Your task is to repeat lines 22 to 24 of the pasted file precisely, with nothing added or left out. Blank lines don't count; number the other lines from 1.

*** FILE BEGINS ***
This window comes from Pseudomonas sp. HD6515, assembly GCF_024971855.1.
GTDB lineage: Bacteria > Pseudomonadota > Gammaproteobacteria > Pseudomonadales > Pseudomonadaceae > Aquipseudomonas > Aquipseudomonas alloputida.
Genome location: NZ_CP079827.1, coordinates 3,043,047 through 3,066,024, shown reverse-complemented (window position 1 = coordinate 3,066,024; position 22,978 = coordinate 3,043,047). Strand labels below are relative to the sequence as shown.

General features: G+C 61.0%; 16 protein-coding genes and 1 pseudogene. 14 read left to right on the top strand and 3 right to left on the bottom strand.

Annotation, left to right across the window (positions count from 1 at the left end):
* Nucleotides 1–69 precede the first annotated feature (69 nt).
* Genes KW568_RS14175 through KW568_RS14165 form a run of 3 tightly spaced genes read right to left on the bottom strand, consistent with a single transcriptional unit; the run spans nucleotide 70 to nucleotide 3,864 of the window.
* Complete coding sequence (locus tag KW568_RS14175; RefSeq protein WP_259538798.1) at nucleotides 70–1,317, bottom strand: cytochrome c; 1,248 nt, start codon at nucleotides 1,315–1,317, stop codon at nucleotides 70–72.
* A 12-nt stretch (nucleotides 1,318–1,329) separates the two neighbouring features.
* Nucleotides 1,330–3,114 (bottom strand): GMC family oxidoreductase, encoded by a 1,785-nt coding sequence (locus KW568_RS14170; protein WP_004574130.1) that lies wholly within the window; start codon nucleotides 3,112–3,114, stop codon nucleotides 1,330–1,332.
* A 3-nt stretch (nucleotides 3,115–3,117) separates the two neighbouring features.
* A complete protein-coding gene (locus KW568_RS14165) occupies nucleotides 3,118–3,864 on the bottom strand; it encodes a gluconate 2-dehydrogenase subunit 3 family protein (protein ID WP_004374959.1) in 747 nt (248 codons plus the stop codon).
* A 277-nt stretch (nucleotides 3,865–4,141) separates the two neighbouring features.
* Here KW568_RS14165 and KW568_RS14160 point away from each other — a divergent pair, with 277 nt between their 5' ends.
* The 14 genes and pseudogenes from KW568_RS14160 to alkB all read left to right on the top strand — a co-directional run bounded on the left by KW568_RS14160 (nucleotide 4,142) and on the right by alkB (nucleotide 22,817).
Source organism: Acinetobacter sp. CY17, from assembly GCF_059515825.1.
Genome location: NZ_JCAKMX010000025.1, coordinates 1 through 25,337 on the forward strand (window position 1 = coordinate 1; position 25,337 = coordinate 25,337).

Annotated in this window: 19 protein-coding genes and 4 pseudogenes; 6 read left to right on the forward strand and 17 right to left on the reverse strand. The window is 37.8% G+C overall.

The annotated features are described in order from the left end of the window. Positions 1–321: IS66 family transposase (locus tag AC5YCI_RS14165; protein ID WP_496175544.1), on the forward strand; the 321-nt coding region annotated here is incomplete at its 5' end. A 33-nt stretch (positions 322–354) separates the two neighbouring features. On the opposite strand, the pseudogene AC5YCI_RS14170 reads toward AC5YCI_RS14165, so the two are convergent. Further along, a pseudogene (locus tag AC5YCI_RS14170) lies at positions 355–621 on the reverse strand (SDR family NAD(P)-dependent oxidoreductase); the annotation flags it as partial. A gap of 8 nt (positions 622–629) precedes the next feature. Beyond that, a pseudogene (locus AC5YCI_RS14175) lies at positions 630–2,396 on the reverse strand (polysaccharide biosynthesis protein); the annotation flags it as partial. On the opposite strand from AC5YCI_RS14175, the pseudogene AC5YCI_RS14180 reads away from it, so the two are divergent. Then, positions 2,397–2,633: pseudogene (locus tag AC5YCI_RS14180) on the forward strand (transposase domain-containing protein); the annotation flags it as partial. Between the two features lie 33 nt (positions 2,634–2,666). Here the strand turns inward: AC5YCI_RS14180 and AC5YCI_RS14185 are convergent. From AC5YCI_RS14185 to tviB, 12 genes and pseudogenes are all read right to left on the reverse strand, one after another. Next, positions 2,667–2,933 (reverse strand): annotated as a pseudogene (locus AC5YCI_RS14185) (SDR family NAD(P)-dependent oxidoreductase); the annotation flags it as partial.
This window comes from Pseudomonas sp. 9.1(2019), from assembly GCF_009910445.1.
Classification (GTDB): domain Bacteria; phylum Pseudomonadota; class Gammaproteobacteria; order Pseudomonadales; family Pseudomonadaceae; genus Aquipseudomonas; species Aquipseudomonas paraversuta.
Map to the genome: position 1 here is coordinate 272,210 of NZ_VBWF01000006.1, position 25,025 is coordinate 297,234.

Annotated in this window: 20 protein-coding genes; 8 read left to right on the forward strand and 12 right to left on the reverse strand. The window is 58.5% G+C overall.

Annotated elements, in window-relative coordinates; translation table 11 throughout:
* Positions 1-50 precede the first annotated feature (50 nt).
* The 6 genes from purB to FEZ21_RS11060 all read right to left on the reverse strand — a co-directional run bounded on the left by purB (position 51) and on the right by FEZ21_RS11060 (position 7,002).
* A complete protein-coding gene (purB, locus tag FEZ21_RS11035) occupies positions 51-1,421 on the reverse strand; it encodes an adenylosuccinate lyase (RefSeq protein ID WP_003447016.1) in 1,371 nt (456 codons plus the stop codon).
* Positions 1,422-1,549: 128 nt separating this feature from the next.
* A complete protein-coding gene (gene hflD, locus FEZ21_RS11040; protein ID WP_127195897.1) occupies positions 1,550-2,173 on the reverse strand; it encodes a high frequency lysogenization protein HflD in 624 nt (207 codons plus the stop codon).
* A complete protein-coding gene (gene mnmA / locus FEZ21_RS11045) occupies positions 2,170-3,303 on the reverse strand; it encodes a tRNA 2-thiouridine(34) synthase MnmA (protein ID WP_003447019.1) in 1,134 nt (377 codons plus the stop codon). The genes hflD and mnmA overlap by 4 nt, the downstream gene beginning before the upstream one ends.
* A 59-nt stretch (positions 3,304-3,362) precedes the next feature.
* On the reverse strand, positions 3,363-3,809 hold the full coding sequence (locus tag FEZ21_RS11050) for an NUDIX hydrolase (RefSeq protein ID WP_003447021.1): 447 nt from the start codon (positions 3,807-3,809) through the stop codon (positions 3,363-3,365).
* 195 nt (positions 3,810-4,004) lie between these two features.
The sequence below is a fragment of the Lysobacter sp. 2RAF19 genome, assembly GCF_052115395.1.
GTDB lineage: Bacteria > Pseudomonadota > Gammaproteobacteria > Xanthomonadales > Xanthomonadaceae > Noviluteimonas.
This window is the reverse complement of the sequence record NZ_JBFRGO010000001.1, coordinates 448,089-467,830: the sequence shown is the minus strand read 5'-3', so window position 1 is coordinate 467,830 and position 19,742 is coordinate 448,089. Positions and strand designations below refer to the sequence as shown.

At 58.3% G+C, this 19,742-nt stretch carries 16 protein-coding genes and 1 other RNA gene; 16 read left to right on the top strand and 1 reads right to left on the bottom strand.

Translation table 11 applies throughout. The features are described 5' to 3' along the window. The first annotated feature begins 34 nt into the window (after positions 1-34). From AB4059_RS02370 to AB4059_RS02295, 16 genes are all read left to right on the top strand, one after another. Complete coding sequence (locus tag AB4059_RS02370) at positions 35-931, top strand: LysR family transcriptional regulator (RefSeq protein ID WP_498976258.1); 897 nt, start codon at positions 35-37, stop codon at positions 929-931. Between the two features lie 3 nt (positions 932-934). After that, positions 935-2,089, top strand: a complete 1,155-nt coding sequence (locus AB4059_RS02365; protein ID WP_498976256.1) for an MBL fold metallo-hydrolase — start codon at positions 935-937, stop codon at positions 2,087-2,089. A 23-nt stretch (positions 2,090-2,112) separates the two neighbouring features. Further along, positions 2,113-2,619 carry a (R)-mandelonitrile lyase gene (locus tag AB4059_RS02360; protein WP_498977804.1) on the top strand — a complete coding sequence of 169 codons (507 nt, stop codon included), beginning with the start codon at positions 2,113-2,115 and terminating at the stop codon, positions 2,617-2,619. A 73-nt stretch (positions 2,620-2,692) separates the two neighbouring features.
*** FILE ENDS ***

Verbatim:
Map to the genome: position 1 here is coordinate 272,210 of NZ_VBWF01000006.1, position 25,025 is coordinate 297,234.

Annotated in this window: 20 protein-coding genes; 8 read left to right on the forward strand and 12 right to left on the reverse strand. The window is 58.5% G+C overall.

Annotated elements, in window-relative coordinates; translation table 11 throughout: